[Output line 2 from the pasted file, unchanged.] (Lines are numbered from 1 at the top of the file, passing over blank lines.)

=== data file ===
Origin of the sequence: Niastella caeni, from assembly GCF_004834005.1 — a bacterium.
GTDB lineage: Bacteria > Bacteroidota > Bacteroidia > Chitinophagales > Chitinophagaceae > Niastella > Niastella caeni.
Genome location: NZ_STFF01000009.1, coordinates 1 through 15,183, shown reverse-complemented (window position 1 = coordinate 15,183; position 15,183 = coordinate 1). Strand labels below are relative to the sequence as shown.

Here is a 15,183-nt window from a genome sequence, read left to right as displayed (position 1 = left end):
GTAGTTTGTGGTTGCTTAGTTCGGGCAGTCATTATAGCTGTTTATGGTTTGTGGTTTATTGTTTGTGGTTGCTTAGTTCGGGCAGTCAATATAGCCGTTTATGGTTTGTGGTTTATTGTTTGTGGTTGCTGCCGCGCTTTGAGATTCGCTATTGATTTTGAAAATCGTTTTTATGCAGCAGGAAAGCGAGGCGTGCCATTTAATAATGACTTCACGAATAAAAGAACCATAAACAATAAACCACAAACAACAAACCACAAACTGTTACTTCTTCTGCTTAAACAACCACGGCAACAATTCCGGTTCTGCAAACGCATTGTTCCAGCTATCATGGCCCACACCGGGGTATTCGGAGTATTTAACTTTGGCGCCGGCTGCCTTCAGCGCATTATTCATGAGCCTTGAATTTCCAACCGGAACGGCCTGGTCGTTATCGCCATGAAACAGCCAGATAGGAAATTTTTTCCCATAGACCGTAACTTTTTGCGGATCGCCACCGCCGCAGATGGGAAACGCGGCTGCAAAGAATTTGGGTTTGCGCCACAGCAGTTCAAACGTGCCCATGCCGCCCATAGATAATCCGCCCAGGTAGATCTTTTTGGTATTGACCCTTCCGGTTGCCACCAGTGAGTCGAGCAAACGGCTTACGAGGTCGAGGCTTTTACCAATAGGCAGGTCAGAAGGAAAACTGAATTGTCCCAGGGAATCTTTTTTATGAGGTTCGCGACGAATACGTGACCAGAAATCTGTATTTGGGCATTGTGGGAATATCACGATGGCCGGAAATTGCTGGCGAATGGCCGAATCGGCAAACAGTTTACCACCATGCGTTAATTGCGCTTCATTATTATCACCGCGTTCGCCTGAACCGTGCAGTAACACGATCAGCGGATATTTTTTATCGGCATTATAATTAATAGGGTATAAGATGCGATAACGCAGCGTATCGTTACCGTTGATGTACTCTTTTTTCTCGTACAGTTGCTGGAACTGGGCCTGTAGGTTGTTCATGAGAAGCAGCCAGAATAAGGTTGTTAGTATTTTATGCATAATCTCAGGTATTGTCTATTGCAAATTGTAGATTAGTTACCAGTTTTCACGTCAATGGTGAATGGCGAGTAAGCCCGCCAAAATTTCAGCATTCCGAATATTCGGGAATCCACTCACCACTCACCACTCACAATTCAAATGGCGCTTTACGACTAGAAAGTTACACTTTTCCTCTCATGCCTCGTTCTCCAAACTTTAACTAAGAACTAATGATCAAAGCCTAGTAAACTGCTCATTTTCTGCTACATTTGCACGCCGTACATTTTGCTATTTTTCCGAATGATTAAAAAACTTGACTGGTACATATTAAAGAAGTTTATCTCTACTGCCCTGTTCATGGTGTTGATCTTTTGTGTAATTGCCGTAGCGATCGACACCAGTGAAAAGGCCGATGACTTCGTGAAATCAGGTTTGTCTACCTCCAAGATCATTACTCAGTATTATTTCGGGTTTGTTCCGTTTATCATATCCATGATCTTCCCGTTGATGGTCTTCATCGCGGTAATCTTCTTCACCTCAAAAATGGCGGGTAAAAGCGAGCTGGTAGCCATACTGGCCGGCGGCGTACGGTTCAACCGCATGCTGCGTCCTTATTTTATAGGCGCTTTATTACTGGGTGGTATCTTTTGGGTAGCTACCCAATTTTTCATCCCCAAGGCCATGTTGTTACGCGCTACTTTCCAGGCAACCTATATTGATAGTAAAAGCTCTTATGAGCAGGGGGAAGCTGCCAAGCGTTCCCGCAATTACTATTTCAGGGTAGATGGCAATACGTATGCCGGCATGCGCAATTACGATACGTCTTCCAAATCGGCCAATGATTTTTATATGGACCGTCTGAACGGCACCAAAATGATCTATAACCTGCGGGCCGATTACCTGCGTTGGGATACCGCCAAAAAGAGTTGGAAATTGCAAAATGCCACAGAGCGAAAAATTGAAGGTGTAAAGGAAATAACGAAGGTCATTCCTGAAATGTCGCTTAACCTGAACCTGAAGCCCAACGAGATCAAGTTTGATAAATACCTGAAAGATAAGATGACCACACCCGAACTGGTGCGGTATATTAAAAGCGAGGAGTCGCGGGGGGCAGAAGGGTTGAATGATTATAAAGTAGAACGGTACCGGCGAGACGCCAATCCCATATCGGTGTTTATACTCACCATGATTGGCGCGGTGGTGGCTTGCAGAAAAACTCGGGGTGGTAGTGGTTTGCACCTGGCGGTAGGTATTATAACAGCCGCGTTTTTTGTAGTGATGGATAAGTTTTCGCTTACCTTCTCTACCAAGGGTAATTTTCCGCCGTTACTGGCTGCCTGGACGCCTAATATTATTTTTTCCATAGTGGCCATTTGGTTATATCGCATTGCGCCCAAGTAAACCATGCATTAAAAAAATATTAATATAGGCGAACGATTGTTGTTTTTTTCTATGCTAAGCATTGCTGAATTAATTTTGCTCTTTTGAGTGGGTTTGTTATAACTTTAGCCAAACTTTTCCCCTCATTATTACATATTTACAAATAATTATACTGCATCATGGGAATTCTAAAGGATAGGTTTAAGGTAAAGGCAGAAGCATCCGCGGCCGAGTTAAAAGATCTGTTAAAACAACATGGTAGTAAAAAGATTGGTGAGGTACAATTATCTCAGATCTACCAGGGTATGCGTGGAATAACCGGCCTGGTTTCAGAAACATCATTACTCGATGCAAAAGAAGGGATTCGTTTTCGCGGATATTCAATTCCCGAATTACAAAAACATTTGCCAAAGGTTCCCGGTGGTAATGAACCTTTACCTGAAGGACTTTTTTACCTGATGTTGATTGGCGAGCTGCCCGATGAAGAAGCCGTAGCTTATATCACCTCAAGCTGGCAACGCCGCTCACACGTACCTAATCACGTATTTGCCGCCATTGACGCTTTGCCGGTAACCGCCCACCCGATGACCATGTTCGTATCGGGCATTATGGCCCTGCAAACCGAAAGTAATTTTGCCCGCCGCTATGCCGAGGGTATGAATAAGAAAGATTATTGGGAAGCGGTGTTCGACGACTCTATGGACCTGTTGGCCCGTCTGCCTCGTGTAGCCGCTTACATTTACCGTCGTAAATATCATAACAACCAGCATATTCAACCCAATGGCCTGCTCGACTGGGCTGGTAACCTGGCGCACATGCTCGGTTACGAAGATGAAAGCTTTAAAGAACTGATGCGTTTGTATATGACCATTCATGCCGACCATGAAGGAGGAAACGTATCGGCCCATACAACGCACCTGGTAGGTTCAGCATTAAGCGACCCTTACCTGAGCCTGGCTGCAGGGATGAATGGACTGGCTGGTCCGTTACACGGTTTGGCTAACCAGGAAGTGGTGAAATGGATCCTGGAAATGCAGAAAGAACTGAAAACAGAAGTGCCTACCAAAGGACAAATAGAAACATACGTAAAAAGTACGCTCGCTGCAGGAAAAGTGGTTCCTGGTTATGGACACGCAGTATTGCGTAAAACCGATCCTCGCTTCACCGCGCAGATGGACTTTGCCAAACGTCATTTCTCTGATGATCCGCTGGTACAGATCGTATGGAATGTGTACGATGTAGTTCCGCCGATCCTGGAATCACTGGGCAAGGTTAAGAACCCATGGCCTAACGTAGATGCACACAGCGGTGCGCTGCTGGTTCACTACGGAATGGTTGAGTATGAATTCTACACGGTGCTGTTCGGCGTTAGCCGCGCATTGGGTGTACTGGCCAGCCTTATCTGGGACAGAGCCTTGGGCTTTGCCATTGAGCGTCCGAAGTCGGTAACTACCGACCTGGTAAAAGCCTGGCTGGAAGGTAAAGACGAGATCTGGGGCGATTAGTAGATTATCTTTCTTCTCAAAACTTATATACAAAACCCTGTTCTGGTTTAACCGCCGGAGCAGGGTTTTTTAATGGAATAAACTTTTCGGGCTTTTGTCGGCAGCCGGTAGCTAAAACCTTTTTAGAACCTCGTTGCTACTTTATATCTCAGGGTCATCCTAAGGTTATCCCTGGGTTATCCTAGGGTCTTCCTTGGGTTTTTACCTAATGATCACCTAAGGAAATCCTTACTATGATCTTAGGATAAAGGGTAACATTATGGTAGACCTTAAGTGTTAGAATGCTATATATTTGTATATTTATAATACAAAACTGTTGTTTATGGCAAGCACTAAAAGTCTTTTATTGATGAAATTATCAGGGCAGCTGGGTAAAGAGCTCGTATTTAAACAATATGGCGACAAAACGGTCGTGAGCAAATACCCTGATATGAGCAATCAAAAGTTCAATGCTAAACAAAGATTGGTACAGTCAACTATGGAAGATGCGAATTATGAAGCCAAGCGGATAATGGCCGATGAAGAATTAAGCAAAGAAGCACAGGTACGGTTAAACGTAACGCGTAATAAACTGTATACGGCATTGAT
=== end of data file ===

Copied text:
GTDB lineage: Bacteria > Bacteroidota > Bacteroidia > Chitinophagales > Chitinophagaceae > Niastella > Niastella caeni.